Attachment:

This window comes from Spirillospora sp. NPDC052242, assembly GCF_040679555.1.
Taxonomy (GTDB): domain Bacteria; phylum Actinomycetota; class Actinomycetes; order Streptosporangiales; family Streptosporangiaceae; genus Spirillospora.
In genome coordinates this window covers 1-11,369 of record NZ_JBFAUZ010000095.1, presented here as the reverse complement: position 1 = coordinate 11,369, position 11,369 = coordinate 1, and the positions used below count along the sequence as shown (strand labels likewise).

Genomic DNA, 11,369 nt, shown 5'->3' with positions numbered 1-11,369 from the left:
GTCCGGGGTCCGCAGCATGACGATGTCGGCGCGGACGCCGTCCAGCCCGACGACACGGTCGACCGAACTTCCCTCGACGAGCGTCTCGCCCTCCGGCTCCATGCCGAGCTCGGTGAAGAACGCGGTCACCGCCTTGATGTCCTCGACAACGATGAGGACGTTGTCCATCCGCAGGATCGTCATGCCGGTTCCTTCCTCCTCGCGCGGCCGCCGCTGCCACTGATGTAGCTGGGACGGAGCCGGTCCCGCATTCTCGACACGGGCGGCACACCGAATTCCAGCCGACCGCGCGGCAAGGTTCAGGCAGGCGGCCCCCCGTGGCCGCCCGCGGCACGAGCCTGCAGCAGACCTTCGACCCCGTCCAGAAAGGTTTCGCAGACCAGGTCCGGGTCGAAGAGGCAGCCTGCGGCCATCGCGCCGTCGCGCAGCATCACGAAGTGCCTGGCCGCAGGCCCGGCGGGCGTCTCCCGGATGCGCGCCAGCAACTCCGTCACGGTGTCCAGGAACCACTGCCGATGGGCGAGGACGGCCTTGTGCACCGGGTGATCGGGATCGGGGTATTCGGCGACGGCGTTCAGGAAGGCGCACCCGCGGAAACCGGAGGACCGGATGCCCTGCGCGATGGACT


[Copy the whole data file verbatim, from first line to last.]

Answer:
This window comes from Spirillospora sp. NPDC052242, assembly GCF_040679555.1.
Taxonomy (GTDB): domain Bacteria; phylum Actinomycetota; class Actinomycetes; order Streptosporangiales; family Streptosporangiaceae; genus Spirillospora.
In genome coordinates this window covers 1-11,369 of record NZ_JBFAUZ010000095.1, presented here as the reverse complement: position 1 = coordinate 11,369, position 11,369 = coordinate 1, and the positions used below count along the sequence as shown (strand labels likewise).

Genomic DNA, 11,369 nt, shown 5'->3' with positions numbered 1-11,369 from the left:
GTCCGGGGTCCGCAGCATGACGATGTCGGCGCGGACGCCGTCCAGCCCGACGACACGGTCGACCGAACTTCCCTCGACGAGCGTCTCGCCCTCCGGCTCCATGCCGAGCTCGGTGAAGAACGCGGTCACCGCCTTGATGTCCTCGACAACGATGAGGACGTTGTCCATCCGCAGGATCGTCATGCCGGTTCCTTCCTCCTCGCGCGGCCGCCGCTGCCACTGATGTAGCTGGGACGGAGCCGGTCCCGCATTCTCGACACGGGCGGCACACCGAATTCCAGCCGACCGCGCGGCAAGGTTCAGGCAGGCGGCCCCCCGTGGCCGCCCGCGGCACGAGCCTGCAGCAGACCTTCGACCCCGTCCAGAAAGGTTTCGCAGACCAGGTCCGGGTCGAAGAGGCAGCCTGCGGCCATCGCGCCGTCGCGCAGCATCACGAAGTGCCTGGCCGCAGGCCCGGCGGGCGTCTCCCGGATGCGCGCCAGCAACTCCGTCACGGTGTCCAGGAACCACTGCCGATGGGCGAGGACGGCCTTGTGCACCGGGTGATCGGGATCGGGGTATTCGGCGACGGCGTTCAGGAAGGCGCACCCGCGGAAACCGGAGGACCGGATGCCCTGCGCGATGGACT